Yet, at the bivariate level no controls for socioeconomic status contraceptive use is lower in same-sex parent families than reported by adolescents in the NSFG Gartrell et al. In addition, none of the respondents in the NLLFS experienced physical or sexual abuse by a parent or caregiver Gartrell et al.

While the Regnerus 2012ab studies include a measure of any childhood sexual victimization, there is no way to link this experience to the time spent in any particular family structure. No simplistic conclusions about it ought to be discerned from the analyses.

Problem Behaviors Wainright and Children of lesbian and gay parents essay 2006 find that in a nationally representative sample, adolescents living with female, same-sex parents fare similarly to their counterparts raised in different-sex parent families in terms of frequency of substance use tobacco, alcohol, marijuanaproblems with substance use, and delinquent behavior.

Additional convenience samples indicate related findings; children in same-sex and different-sex parent families performed similarly on various externalizing behavioral indicators of child development contained in the CBCL Erich et al.

Differentials in Child Well-Being in Same-Sex and Different-Sex Parent Families Even though a handful of studies does indicate that children fare worse on a few measures of child well-being Allen et al. Research conducted by Regnerus 2012ab stands apart because it has been widely brought forth as evidence that children in same-sex parent families do not fare, as well as children in different-sex families.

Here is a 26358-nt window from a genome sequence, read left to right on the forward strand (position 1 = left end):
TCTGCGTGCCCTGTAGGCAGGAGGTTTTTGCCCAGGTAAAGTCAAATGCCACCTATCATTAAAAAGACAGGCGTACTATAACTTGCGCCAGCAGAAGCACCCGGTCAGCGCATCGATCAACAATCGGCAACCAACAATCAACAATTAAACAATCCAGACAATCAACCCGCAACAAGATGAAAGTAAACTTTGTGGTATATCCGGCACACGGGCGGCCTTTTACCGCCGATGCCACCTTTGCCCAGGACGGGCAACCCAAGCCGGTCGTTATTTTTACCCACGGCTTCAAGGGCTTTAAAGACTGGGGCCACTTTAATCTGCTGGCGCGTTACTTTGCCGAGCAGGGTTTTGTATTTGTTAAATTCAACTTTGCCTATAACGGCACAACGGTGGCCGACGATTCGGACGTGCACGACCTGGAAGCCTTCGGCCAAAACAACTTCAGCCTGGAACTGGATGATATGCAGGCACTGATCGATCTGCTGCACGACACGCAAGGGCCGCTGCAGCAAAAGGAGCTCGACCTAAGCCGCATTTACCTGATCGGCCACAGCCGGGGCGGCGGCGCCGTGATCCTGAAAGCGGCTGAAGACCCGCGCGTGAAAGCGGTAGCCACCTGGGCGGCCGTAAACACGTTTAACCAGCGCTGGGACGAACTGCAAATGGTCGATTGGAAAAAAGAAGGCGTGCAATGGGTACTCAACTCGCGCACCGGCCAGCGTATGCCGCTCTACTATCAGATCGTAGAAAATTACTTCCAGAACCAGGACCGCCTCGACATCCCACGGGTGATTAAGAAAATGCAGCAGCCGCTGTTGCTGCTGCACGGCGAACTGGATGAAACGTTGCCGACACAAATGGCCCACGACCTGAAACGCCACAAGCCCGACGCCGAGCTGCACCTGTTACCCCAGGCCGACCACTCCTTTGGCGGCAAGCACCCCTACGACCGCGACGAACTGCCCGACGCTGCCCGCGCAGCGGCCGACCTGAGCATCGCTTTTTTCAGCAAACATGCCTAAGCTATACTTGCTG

Rosenfeld 2010 and Allen et al. By introducing residentially unstable households into analyses, Allen et al. This approach generates substantial bias because the living arrangements of when the child was held back in school cannot be established.

As noted by Rosenfeld 2013children come into same-sex parent families from a variety of situations, including orphanages, foster families, and divorced or separated heterosexual families. Thus, children living with same-sex couple parents may start out with educational disadvantages that accrued before they came to be raised by same-sex couples.

The Gartrell et al. However, both of these studies do not account for socioeconomic circumstances, which may explain the family type differences. Although the data used for the research performed by Regnerus 2012ab are based on nationally representative data, the results from these studies are suspect. The data possess critical flaws in the basic measurement of family structure and assessments of child outcomes. As quoted above Regnerus 2012a himself claims these data are not to be used to assess the well-being of children or adolescents.